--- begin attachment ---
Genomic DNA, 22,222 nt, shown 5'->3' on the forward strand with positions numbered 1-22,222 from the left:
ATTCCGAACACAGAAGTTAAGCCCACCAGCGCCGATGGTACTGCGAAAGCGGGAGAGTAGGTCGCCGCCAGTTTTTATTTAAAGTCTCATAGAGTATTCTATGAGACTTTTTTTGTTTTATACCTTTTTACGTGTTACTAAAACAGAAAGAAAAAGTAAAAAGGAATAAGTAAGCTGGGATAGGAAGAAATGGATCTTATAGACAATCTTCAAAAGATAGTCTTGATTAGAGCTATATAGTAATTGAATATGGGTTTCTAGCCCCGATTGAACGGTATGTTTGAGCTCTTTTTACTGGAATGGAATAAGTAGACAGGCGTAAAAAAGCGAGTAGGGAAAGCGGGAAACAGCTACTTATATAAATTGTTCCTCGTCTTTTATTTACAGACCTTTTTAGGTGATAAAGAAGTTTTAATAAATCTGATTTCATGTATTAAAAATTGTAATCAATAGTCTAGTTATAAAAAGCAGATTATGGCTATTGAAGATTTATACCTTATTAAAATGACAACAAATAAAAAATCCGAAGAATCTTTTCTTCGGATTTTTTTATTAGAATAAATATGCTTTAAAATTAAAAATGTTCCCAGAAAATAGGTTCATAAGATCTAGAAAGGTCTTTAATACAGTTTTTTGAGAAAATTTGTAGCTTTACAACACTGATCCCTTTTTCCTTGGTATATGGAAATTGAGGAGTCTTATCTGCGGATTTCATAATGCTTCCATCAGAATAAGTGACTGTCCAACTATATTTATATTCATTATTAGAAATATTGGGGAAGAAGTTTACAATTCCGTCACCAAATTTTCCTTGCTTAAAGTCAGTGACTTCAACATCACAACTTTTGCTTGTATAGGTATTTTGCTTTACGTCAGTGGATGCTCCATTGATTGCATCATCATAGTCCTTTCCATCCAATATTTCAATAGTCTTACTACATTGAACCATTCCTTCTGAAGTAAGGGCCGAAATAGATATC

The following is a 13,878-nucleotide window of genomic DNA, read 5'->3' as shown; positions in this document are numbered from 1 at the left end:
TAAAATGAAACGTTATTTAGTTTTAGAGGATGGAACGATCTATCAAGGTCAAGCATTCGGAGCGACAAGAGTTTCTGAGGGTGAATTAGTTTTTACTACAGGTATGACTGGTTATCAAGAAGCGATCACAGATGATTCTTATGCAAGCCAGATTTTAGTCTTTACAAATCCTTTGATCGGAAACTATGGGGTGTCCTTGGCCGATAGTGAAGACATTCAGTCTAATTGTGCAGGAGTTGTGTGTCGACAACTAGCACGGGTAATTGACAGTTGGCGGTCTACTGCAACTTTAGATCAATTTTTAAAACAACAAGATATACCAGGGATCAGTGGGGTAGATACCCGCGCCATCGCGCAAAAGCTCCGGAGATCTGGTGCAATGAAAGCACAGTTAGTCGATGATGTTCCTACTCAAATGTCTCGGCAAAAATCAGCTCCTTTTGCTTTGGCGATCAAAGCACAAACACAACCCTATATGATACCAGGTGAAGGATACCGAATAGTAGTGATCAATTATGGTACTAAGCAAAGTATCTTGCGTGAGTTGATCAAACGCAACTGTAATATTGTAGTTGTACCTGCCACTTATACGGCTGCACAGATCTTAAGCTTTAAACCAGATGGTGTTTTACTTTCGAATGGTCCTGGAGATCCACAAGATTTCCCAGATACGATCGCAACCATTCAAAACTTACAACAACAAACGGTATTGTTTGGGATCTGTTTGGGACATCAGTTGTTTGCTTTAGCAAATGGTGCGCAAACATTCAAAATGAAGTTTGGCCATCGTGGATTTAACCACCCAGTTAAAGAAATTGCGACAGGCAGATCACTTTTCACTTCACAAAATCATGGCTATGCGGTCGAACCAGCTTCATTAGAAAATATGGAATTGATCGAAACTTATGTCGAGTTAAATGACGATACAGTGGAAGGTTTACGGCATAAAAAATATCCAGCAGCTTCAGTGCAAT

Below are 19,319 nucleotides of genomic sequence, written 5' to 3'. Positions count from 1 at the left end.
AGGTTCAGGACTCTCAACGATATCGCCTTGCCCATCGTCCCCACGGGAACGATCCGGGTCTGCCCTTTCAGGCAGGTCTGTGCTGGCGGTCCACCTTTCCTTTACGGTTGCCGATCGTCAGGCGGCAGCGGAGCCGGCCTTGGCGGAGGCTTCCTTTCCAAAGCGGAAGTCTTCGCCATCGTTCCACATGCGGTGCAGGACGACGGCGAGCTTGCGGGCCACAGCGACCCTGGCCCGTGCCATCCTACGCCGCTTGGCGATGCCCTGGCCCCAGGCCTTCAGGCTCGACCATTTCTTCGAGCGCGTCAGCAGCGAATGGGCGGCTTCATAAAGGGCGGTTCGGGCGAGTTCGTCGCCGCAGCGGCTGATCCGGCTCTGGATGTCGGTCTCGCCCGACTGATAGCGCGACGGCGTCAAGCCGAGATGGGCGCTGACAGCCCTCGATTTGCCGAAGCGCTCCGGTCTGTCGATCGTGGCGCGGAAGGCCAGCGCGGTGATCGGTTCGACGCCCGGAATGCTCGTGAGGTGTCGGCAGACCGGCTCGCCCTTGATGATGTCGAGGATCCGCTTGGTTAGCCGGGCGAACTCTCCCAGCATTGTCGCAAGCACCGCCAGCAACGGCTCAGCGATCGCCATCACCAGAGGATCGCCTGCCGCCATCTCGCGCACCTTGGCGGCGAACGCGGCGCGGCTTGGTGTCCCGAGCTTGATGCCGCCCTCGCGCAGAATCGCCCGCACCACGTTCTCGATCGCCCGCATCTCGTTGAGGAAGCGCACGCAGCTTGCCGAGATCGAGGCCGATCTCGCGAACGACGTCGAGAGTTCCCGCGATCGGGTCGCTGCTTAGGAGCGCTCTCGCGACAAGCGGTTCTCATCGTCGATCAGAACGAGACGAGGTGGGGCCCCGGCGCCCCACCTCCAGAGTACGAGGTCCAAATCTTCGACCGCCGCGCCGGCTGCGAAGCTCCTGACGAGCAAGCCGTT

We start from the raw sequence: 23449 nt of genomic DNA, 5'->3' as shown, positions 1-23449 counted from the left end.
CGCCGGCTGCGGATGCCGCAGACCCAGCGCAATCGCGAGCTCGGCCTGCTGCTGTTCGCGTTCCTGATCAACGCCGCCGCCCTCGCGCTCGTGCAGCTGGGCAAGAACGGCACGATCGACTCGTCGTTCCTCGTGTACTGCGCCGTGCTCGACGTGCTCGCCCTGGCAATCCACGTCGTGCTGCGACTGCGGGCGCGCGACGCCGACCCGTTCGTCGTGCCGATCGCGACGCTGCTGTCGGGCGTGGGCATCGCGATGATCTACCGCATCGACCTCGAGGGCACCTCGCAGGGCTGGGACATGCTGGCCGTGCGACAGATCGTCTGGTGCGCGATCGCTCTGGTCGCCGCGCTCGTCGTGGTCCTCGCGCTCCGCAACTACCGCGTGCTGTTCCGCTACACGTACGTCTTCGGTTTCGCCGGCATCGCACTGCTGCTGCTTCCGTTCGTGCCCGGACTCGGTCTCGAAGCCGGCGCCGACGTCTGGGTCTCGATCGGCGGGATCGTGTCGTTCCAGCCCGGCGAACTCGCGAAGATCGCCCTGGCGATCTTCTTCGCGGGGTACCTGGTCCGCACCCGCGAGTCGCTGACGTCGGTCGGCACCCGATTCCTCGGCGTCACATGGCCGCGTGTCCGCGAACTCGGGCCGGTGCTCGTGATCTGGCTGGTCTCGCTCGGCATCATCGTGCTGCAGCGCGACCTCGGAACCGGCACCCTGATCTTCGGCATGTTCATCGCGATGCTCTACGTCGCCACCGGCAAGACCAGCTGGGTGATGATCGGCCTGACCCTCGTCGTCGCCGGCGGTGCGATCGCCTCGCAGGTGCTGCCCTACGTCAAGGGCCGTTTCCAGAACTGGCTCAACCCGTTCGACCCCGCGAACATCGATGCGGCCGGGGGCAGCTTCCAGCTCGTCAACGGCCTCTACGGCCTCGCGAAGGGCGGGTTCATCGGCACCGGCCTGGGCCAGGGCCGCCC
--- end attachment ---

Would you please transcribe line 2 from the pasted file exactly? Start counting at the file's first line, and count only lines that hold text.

ATTCCGAACACAGAAGTTAAGCCCACCAGCGCCGATGGTACTGCGAAAGCGGGAGAGTAGGTCGCCGCCAGTTTTTATTTAAAGTCTCATAGAGTATTCTATGAGACTTTTTTTGTTTTATACCTTTTTACGTGTTACTAAAACAGAAAGAAAAAGTAAAAAGGAATAAGTAAGCTGGGATAGGAAGAAATGGATCTTATAGACAATCTTCAAAAGATAGTCTTGATTAGAGCTATATAGTAATTGAATATGGGTTTCTAGCCCCGATTGAACGGTATGTTTGAGCTCTTTTTACTGGAATGGAATAAGTAGACAGGCGTAAAAAAGCGAGTAGGGAAAGCGGGAAACAGCTACTTATATAAATTGTTCCTCGTCTTTTATTTACAGACCTTTTTAGGTGATAAAGAAGTTTTAATAAATCTGATTTCATGTATTAAAAATTGTAATCAATAGTCTAGTTATAAAAAGCAGATTATGGCTATTGAAGATTTATACCTTATTAAAATGACAACAAATAAAAAATCCGAAGAATCTTTTCTTCGGATTTTTTTATTAGAATAAATATGCTTTAAAATTAAAAATGTTCCCAGAAAATAGGTTCATAAGATCTAGAAAGGTCTTTAATACAGTTTTTTGAGAAAATTTGTAGCTTTACAACACTGATCCCTTTTTCCTTGGTATATGGAAATTGAGGAGTCTTATCTGCGGATTTCATAATGCTTCCATCAGAATAAGTGACTGTCCAACTATATTTATATTCATTATTAGAAATATTGGGGAAGAAGTTTACAATTCCGTCACCAAATTTTCCTTGCTTAAAGTCAGTGACTTCAACATCACAACTTTTGCTTGTATAGGTATTTTGCTTTACGTCAGTGGATGCTCCATTGATTGCATCATCATAGTCCTTTCCATCCAATATTTCAATAGTCTTACTACATTGAACCATTCCTTCTGAAGTAAGGGCCGAAATAGATATC